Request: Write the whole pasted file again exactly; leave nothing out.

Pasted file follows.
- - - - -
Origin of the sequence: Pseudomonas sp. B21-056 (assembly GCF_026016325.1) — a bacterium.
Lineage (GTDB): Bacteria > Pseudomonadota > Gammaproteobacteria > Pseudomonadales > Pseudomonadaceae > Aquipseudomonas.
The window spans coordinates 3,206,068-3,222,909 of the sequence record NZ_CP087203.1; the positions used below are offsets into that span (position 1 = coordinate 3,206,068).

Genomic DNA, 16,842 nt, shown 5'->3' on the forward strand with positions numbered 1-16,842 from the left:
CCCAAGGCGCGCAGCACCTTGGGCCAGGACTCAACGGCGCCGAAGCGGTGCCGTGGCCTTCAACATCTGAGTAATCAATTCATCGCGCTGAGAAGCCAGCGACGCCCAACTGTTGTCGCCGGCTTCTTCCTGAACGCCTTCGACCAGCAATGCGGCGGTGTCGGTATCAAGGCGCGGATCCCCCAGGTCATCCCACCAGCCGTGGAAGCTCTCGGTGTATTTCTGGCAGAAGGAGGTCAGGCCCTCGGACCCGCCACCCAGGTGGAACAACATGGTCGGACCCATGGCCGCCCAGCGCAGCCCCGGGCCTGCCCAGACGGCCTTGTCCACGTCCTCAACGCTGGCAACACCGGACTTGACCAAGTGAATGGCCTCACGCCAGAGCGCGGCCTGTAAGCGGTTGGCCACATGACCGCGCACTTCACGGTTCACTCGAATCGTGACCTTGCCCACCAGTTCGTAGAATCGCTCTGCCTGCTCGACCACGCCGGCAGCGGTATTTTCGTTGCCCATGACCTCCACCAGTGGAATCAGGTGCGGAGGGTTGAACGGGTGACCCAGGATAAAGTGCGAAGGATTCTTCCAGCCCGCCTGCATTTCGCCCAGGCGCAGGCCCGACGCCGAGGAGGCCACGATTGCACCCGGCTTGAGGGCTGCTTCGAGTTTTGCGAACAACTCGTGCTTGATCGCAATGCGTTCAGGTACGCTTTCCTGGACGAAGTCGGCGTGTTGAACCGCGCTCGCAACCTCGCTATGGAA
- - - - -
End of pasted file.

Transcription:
Origin of the sequence: Pseudomonas sp. B21-056 (assembly GCF_026016325.1) — a bacterium.
Lineage (GTDB): Bacteria > Pseudomonadota > Gammaproteobacteria > Pseudomonadales > Pseudomonadaceae > Aquipseudomonas.
The window spans coordinates 3,206,068-3,222,909 of the sequence record NZ_CP087203.1; the positions used below are offsets into that span (position 1 = coordinate 3,206,068).

Genomic DNA, 16,842 nt, shown 5'->3' on the forward strand with positions numbered 1-16,842 from the left:
CCCAAGGCGCGCAGCACCTTGGGCCAGGACTCAACGGCGCCGAAGCGGTGCCGTGGCCTTCAACATCTGAGTAATCAATTCATCGCGCTGAGAAGCCAGCGACGCCCAACTGTTGTCGCCGGCTTCTTCCTGAACGCCTTCGACCAGCAATGCGGCGGTGTCGGTATCAAGGCGCGGATCCCCCAGGTCATCCCACCAGCCGTGGAAGCTCTCGGTGTATTTCTGGCAGAAGGAGGTCAGGCCCTCGGACCCGCCACCCAGGTGGAACAACATGGTCGGACCCATGGCCGCCCAGCGCAGCCCCGGGCCTGCCCAGACGGCCTTGTCCACGTCCTCAACGCTGGCAACACCGGACTTGACCAAGTGAATGGCCTCACGCCAGAGCGCGGCCTGTAAGCGGTTGGCCACATGACCGCGCACTTCACGGTTCACTCGAATCGTGACCTTGCCCACCAGTTCGTAGAATCGCTCTGCCTGCTCGACCACGCCGGCAGCGGTATTTTCGTTGCCCATGACCTCCACCAGTGGAATCAGGTGCGGAGGGTTGAACGGGTGACCCAGGATAAAGTGCGAAGGATTCTTCCAGCCCGCCTGCATTTCGCCCAGGCGCAGGCCCGACGCCGAGGAGGCCACGATTGCACCCGGCTTGAGGGCTGCTTCGAGTTTTGCGAACAACTCGTGCTTGATCGCAATGCGTTCAGGTACGCTTTCCTGGACGAAGTCGGCGTGTTGAACCGCGCTCGCAACCTCGCTATGGAA